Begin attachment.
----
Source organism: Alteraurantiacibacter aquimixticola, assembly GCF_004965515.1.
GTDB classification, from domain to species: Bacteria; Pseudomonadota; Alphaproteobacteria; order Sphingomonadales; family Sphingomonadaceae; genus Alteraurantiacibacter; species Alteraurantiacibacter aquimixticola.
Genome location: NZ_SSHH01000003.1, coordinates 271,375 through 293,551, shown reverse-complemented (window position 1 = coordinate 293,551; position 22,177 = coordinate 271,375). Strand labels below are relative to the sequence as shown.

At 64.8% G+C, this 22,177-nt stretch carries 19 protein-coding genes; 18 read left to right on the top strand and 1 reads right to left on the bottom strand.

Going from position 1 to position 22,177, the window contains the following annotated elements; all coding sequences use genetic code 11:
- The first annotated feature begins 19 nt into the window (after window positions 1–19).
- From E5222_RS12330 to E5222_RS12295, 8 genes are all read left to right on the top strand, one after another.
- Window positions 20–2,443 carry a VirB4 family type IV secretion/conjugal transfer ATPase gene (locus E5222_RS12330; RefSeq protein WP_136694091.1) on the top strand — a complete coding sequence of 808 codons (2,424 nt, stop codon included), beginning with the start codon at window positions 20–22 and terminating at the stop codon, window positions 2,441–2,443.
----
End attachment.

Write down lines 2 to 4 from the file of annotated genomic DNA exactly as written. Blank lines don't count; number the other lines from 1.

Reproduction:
GTDB classification, from domain to species: Bacteria; Pseudomonadota; Alphaproteobacteria; order Sphingomonadales; family Sphingomonadaceae; genus Alteraurantiacibacter; species Alteraurantiacibacter aquimixticola.
Genome location: NZ_SSHH01000003.1, coordinates 271,375 through 293,551, shown reverse-complemented (window position 1 = coordinate 293,551; position 22,177 = coordinate 271,375). Strand labels below are relative to the sequence as shown.

At 64.8% G+C, this 22,177-nt stretch carries 19 protein-coding genes; 18 read left to right on the top strand and 1 reads right to left on the bottom strand.